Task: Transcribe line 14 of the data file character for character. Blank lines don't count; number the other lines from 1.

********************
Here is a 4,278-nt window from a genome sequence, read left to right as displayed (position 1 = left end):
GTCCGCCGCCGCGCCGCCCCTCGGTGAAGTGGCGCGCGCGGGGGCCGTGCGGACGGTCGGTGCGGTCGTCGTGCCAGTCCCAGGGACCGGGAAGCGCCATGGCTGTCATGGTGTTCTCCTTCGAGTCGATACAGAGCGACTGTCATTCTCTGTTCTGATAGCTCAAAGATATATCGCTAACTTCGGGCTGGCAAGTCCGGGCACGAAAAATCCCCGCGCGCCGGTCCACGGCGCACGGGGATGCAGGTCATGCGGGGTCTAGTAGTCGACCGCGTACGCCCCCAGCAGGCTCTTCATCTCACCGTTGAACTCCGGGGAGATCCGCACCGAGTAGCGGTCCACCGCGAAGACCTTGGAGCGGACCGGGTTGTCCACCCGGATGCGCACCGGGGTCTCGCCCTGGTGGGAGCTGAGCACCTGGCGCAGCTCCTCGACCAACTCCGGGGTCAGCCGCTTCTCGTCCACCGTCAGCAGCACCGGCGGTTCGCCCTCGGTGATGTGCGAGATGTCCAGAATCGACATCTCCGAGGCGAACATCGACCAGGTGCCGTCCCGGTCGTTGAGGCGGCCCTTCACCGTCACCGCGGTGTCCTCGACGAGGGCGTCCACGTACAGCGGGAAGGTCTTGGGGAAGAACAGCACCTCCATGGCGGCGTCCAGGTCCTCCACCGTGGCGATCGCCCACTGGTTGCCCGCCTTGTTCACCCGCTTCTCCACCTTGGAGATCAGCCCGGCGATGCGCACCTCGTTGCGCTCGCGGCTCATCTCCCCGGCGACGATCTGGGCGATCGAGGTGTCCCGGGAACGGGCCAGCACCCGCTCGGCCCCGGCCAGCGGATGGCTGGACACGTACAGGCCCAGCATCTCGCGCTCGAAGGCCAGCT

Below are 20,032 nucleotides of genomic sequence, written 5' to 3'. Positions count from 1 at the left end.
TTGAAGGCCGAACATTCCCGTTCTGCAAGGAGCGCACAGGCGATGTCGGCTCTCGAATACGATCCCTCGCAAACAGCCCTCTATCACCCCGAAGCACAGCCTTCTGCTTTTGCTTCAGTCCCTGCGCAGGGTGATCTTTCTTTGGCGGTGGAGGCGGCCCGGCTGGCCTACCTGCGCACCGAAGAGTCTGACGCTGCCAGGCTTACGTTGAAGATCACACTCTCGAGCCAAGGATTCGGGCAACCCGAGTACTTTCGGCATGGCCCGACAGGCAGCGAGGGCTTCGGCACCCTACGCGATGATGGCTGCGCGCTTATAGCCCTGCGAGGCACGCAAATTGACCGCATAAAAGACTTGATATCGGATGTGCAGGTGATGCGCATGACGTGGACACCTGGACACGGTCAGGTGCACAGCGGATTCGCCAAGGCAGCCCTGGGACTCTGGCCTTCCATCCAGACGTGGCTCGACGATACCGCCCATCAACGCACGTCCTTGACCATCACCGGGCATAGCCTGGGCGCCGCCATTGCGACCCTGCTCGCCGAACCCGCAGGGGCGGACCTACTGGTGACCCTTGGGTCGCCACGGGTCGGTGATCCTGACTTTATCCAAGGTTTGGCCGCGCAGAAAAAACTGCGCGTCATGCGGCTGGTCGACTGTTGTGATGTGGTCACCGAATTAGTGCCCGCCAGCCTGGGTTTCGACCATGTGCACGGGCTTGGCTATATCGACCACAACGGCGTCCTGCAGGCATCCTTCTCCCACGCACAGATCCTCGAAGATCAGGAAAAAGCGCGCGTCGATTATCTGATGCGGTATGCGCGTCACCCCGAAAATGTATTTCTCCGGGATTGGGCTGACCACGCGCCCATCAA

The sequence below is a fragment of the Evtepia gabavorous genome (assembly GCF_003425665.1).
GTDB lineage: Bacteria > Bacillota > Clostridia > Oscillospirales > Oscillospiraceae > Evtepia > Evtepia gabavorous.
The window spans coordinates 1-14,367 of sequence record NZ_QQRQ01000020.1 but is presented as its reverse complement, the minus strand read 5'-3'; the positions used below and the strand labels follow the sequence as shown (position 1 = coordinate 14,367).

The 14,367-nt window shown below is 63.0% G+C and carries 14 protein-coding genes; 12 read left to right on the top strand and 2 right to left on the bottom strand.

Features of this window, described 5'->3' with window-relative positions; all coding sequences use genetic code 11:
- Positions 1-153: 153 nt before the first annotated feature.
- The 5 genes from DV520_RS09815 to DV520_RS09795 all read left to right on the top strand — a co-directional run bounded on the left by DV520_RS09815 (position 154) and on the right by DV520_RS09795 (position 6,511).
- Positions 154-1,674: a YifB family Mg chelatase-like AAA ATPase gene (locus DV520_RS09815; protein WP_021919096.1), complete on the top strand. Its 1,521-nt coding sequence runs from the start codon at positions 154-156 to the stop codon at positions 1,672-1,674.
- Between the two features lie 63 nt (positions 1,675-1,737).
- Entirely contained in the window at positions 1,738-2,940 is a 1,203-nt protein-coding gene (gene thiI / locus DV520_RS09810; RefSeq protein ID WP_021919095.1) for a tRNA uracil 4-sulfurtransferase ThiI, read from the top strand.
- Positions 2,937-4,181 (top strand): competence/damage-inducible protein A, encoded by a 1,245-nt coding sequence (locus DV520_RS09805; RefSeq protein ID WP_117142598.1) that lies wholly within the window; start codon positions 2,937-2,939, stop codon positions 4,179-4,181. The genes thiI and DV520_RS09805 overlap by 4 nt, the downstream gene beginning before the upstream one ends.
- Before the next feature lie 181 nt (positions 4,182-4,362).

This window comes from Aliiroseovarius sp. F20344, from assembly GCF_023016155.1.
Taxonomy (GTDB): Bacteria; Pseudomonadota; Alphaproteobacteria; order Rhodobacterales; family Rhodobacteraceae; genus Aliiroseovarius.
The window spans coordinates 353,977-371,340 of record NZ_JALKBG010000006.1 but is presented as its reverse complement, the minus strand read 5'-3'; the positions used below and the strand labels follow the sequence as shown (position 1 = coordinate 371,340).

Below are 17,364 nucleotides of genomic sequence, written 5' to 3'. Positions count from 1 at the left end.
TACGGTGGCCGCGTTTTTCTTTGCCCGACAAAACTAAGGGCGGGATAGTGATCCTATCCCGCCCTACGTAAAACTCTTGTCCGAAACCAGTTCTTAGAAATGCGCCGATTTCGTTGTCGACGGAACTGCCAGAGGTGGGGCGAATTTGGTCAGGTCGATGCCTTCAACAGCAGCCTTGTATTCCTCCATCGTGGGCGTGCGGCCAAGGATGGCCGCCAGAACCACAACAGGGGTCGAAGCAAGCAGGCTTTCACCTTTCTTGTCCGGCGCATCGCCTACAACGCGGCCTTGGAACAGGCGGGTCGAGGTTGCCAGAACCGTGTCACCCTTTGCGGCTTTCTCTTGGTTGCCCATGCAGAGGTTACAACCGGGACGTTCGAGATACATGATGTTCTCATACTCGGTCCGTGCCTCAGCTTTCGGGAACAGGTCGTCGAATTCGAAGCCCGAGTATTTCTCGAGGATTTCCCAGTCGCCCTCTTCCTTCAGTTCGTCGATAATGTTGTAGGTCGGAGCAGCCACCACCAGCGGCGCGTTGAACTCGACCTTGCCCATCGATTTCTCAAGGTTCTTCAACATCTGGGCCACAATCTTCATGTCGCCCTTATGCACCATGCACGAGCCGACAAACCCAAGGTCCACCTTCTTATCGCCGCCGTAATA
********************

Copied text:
- Entirely contained in the window at positions 1,738-2,940 is a 1,203-nt protein-coding gene (gene thiI / locus DV520_RS09810; RefSeq protein ID WP_021919095.1) for a tRNA uracil 4-sulfurtransferase ThiI, read from the top strand.